- The city council of Somerville, MA, a suburb of Boston, passed a measure to ban the use of facial recognition technology by police and the city government, becoming the second U.S. city to do so.
- The ban passed the council in an 11-0 vote and now goes to Mayor Joseph A. Curtatone, who has been a vocal supporter of the measure, according to the Boston Globe.
- In an interview with the Globe, Councilor Ben Ewen-Campen said the measure was a response to concerns from citizens uncomfortable with the power of facial recognition. "They know how powerful this technology is," he said. "They see how unregulated it is."
Facial recognition has rapidly expanded to new public venues, especially as a public safety tool for police and homeland security. A recent Government Accountability Office report found that the FBI ran more than 50,000 facial recognition searches in the past fiscal year, and the Department of Homeland Security has used it to identify people overstaying their visas.
The police department in Orlando, FL has run two pilots with Amazon’s Rekognition software, which has also been marketed to police departments across the country. That has been met with a backlash from civil rights and privacy groups, who say the technology is untested and could infringe upon people’s rights.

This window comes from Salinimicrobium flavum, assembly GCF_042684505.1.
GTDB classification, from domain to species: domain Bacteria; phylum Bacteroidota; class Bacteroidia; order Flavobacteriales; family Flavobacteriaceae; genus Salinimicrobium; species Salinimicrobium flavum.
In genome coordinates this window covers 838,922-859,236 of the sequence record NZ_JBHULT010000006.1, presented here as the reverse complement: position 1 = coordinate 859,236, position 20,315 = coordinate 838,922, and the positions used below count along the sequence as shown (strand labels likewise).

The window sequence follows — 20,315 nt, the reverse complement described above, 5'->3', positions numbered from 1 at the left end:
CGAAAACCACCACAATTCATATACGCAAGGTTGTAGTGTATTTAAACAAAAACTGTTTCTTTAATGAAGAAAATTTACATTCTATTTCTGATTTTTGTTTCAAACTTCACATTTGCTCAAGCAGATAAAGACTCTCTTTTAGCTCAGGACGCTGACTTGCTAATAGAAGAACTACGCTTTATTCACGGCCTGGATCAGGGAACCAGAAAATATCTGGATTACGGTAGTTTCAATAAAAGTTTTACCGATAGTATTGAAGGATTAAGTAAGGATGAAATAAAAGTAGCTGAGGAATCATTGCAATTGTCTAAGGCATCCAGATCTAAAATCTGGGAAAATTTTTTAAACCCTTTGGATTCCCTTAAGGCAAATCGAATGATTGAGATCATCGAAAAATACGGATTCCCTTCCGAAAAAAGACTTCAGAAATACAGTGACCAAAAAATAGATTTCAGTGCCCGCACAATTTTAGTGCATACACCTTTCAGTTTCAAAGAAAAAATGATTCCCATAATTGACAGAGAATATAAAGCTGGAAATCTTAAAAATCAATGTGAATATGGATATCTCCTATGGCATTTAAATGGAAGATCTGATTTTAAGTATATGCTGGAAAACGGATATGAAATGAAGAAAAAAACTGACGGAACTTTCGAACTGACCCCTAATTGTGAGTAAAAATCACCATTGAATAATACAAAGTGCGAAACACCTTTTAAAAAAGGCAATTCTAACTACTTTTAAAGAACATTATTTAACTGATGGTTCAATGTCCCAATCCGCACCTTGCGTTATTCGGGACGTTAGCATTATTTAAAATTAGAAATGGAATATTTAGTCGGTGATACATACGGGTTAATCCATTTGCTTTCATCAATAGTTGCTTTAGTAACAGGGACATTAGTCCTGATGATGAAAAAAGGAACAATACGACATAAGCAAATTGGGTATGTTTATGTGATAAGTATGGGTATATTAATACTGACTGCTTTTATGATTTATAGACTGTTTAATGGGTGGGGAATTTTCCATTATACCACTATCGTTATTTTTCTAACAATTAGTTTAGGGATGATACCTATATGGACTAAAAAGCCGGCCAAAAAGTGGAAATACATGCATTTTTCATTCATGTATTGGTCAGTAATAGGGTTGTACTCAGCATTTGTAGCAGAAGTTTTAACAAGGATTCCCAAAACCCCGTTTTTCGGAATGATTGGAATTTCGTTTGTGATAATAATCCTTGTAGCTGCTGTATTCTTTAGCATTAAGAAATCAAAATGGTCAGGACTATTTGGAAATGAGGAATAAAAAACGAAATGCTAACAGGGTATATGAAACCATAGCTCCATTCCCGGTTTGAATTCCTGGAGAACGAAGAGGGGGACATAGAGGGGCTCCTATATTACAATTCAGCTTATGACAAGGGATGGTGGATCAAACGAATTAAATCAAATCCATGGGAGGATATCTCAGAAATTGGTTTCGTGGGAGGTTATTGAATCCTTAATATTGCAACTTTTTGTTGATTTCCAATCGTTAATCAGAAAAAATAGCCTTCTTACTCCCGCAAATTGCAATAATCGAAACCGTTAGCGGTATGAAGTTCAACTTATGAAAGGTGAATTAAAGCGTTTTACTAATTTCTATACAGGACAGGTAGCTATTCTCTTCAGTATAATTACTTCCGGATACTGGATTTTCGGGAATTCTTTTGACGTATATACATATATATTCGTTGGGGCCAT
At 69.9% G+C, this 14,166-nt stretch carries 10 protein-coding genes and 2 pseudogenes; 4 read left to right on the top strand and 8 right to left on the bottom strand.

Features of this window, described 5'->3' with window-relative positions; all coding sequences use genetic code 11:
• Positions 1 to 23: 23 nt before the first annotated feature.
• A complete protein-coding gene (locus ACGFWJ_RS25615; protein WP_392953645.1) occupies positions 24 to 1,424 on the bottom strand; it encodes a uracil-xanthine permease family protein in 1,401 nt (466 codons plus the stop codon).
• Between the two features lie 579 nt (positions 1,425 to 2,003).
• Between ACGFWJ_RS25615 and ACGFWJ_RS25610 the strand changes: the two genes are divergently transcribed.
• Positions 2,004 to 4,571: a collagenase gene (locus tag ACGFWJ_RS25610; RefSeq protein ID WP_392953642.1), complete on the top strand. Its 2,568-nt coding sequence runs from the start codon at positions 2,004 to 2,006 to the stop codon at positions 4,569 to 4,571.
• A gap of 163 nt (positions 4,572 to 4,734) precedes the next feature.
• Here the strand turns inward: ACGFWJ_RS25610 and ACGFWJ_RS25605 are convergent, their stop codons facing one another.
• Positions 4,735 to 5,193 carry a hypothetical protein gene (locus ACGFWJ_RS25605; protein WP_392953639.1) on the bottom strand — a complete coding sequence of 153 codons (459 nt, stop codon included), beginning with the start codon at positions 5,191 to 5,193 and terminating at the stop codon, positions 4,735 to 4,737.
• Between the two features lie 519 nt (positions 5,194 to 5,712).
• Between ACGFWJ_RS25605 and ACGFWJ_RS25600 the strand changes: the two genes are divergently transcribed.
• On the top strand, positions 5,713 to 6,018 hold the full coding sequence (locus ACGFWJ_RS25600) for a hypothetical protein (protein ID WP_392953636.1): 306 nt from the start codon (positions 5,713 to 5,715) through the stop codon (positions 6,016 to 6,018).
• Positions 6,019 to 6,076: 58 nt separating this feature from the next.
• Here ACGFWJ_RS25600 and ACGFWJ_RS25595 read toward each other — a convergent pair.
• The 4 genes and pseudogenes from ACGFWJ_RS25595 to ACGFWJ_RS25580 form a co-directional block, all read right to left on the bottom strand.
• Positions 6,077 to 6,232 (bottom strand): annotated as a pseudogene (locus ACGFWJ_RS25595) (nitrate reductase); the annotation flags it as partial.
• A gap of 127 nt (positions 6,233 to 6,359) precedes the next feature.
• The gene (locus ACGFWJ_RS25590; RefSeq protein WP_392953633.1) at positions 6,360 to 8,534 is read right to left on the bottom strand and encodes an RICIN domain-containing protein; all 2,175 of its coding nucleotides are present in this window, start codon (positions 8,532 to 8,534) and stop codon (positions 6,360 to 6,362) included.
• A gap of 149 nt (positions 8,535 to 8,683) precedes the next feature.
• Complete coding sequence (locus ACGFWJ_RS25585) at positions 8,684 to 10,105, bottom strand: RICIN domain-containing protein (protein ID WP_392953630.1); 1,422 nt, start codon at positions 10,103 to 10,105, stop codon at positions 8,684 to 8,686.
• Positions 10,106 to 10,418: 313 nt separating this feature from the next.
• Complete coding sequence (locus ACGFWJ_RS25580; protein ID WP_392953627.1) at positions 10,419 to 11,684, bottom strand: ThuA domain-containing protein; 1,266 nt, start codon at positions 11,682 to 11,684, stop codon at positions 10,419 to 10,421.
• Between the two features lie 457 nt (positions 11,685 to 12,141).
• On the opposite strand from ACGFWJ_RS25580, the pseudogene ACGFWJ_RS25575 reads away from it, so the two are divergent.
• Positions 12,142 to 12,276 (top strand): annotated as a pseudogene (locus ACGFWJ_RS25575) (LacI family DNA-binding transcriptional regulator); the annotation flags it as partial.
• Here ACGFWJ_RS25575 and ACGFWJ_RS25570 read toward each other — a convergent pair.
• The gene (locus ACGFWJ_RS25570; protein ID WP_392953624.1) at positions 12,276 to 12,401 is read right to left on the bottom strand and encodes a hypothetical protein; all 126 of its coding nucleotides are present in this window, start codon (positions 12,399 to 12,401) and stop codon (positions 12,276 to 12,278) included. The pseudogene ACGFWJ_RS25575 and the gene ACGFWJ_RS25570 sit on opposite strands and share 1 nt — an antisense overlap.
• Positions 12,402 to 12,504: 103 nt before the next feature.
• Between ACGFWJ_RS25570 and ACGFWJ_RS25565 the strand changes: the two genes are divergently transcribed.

Of particular concern is how the technology treats minorities; tests by groups like the American Civil Liberties Union (ACLU) found that the technology can have trouble identifying people of color. That’s led to increasing calls to pump the brakes on the technology, which are now playing out in some liberal cities.
San Francisco became the first city to bar government use of the technology, but the success in Somerville suggests there is momentum across the country. In a statement, Kade Crockford, director of the ACLU’s technology for liberty program, said the moves signaled a "growing nationwide movement to bring the technology under democratic control."
Oakland, CA will vote on a similar ban next month, and the Berkeley, CA city council could also bring up their own ban. The Massachusetts state legislature has also seen a ban introduced, and there have been bills brought up in the U.S. Congress that would regulate the technology.
Police body camera manufacturer Axon also said last week it would not sell facial recognition software to police, based on the recommendation of an independent ethics board.